As a transgender runner, I spend a lot of time talking and writing about how running is different now versus before I transitioned. Mostly, I focus on the performance aspect — I’m much slower now. What I should be talking about is harassment and safety.

In reality, I have no idea what it’s like to be a man — I never actually was one — but I do know a lot about what it’s like to be seen and treated as one. I know the things I didn’t used to have to worry about while running.

Before, when I wanted to run, I ran. I didn’t put any thought into the presence of daylight. Would it still be light at the end of my run? Didn’t matter. Will there be people around? Didn’t matter. I didn’t plan my running route around what roads were the safest. I ran at night, in the dark, a lot. I loved it.

I didn’t worry about any of these things because I didn’t have to. My running was uneventful. No one bothered me. No one talked to me. Nothing ever happened.

These days, I don’t get to be so reckless. I need to put my safety first. My runs need to be planned. Gone are days where my calendar simply says “8 miles” on Wednesday. Now, it’s “8 miles” at 6:30am on Wednesday when I know the sun will be up. If a run doesn’t happen during daylight hours, it doesn’t get to happen at all. Runs have become real calendar events instead of things I squeeze in wherever I have time. 

No longer do I get to head out for my beloved night runs. At least not without a running partner. A male running partner, to be more specific. The darkness is dangerous. The darkness is where potential attackers are.

That’s the sad part. My mindset has shifted from not paying mind to other people to having to keep active tabs on every man within sight. Few men are actually a threat, but I don’t know which ones are and which ones aren’t. I’m forced to treat each one as though they see me as a potential target. I keep a running escape plan in my head in case someone attacks me.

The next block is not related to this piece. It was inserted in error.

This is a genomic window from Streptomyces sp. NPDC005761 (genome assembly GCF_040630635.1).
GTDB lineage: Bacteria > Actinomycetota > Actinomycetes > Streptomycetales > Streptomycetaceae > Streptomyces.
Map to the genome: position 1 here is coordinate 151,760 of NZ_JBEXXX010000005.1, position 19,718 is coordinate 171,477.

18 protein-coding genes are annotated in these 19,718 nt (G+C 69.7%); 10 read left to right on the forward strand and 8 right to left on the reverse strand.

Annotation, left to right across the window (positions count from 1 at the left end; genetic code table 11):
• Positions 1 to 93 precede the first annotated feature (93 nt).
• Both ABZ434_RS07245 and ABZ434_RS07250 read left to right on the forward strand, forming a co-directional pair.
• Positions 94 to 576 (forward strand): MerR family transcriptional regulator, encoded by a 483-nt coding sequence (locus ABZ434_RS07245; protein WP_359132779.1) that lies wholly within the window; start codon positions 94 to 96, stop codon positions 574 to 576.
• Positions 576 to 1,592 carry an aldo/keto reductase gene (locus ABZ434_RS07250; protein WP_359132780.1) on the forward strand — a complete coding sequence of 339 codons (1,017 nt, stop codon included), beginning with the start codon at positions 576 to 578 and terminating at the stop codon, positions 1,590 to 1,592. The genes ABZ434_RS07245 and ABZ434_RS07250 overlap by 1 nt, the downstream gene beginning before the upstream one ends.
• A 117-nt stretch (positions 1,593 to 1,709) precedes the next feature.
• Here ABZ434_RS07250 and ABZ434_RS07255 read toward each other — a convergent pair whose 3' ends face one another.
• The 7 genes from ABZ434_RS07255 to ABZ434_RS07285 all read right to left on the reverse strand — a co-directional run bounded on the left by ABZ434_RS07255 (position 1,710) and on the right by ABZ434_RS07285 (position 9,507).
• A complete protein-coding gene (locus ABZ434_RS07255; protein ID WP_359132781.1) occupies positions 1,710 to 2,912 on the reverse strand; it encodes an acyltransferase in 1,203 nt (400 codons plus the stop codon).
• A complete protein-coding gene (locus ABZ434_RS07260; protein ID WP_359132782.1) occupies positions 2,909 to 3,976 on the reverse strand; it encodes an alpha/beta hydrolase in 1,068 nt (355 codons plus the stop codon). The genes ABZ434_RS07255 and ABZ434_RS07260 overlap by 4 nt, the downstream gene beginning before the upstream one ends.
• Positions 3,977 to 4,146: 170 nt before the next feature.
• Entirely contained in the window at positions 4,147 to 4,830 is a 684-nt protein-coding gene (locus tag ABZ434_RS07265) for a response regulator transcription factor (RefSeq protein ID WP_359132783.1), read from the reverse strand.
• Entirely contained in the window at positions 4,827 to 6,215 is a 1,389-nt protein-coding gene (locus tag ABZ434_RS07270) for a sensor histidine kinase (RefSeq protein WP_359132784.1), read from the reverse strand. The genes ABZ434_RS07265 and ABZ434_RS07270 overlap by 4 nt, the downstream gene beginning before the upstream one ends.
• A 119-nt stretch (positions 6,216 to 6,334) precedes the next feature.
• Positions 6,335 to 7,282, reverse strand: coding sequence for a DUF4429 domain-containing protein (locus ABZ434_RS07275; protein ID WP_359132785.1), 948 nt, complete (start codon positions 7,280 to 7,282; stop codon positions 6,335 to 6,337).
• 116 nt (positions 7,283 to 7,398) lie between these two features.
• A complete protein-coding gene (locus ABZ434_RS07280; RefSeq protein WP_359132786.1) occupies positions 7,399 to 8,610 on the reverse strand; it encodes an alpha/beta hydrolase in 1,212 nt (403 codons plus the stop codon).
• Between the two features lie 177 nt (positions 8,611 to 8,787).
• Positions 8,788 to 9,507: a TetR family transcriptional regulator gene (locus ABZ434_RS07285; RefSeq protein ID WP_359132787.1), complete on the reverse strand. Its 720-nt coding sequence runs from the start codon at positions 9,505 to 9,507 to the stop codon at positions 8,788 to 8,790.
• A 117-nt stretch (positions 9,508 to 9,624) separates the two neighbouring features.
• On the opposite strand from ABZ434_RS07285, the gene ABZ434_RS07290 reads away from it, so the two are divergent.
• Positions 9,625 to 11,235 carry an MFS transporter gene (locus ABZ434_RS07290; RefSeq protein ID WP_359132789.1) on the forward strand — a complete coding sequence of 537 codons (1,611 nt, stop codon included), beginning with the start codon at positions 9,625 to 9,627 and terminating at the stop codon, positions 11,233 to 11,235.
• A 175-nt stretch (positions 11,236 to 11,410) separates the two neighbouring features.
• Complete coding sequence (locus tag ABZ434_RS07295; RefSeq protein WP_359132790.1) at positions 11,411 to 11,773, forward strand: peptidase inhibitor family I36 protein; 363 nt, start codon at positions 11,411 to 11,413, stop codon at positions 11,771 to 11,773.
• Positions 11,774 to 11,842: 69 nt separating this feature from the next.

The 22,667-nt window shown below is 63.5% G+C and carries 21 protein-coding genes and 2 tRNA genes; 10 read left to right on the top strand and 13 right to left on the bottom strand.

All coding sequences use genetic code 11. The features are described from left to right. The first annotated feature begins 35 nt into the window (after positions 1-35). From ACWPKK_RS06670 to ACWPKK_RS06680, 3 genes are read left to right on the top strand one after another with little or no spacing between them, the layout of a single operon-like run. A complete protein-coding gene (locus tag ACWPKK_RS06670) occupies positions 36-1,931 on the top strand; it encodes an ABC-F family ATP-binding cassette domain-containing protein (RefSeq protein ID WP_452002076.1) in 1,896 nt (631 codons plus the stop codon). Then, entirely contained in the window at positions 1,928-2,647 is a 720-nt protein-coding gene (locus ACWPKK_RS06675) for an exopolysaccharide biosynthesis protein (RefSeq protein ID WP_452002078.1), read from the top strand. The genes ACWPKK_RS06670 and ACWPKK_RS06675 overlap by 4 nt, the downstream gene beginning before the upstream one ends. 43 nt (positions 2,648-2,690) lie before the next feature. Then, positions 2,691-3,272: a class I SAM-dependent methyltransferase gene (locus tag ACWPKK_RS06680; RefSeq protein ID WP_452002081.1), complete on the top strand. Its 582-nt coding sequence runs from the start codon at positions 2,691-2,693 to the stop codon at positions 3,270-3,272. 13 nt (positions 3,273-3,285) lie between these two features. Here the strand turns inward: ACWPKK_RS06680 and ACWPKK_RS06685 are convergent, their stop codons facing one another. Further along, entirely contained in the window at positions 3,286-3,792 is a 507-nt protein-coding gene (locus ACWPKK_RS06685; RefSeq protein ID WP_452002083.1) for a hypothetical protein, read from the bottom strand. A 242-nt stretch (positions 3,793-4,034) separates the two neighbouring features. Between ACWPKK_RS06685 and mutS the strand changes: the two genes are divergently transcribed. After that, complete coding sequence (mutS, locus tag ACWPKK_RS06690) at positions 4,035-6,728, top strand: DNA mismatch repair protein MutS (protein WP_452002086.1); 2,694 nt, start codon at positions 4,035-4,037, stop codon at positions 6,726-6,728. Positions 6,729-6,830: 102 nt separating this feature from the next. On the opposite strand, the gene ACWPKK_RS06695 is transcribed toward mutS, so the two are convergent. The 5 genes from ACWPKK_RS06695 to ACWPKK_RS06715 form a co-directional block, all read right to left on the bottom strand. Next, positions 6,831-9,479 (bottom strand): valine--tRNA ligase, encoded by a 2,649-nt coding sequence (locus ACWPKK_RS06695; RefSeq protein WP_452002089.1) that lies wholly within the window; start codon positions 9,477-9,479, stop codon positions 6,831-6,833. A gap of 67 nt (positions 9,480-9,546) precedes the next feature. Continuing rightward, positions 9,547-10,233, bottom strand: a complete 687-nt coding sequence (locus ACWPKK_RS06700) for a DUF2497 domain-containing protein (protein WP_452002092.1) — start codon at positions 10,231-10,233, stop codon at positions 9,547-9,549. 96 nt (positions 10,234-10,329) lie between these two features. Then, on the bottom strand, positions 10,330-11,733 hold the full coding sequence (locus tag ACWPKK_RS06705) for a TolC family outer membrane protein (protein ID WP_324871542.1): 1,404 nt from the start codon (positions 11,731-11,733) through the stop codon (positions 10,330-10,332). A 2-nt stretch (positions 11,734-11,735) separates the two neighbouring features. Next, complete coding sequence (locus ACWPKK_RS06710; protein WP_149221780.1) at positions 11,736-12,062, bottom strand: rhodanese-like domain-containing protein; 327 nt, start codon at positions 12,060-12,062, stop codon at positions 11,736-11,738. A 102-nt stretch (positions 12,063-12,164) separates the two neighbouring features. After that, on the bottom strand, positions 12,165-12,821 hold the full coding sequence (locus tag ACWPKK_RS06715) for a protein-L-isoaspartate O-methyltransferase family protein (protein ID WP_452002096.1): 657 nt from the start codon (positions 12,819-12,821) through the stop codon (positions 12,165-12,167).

It’s not just physical attacks I fear, but mental and emotional ones as well. Catcalling is never a compliment. I never want or enjoy this. Catcalling doesn’t validate my identity as a woman. Catcalling doesn’t make me feel beautiful. How do I know which comments are harmless and which are a really a warning sign? I don’t.

Having men — and it’s always men — yell and whistle and honk at me as they drive by or as I run by them as they sit on benches in the park, overtly eyeing each passing female runner up and down, serves as a reminder that, to them, women are there for their enjoyment, their pleasure. We are not human, we are their single-use gratification to be disposed of afterwards. I don’t know how to think like a man, but I do know the things men say when women aren’t around. If I didn’t, maybe I wouldn’t be so scared.

I remember the first time the weather started to warm up after I had transitioned. I packed my tights and warm layers away along with any bit of piece of mind I had from the winter. With the shorts and tank tops came the stares, whistles, honks, and comments. One time, my wife and I were out for a run together in our old neighborhood, one of the safest places I’ve ever lived. About a mile in, a car slowly crept up from behind us. As he gotnext to us, he slowed down even more to keep pace with us. For a good twenty seconds, the man behind the wheel of this car drove next to us while staring us both up and down. I didn’t make eye contact. I felt used and devalued. 

Slowly, my normal running route began to change. There were houses I no longer felt safe running by. Teenage boys playing basketball in a driveway became a deterrent. Sure, these boys probably wouldn’t hurt me, but they almost always made comments. One even took it upon himself to start running alongside me for a couple hundred feet. I was terrified.

I also learned to fear people coming up from behind me. Before I transitioned, I was quick, I ran sub-7:00 miles on training runs. Few people passed me. These days my pace is anywhere from 8:30 to 9:30. I get passed often. I don’t wear headphones when I run so I’m able to hear people come up from behind me. Each time, my heart skips a beat. “Is this another runner or is this someone who wants to hurt me?” I don’t know until they pass me.

Going out for a run used to mean going out to work hard, get fresh air, feel good, clear my mind and burn off that extra serving of fries from dinner last night. Now it means fear of physical, mental and emotional abuse. Even when nothing happens, the fear itself is my abuser. 

As a transgender woman and activist, I fight for people to understand that I’m just like any other woman. In reality, I’m not. I’m different. Not in how much of a woman I am, but because I actually know what it’s like to just run and to do so without fear.

Amelia is a transgender athlete who started running seven years ago to get in shape and lose weight. She’s since become obsessed with the marathon and chasing her spot at the Boston Marathon. When not running, you can usually find Amelia at her day job as a software engineer at Tumblr in NYC, snowboarding, or at home in Jersey City under a pile of cats. Follow Amelia at her blog or on Twitter


By Nichols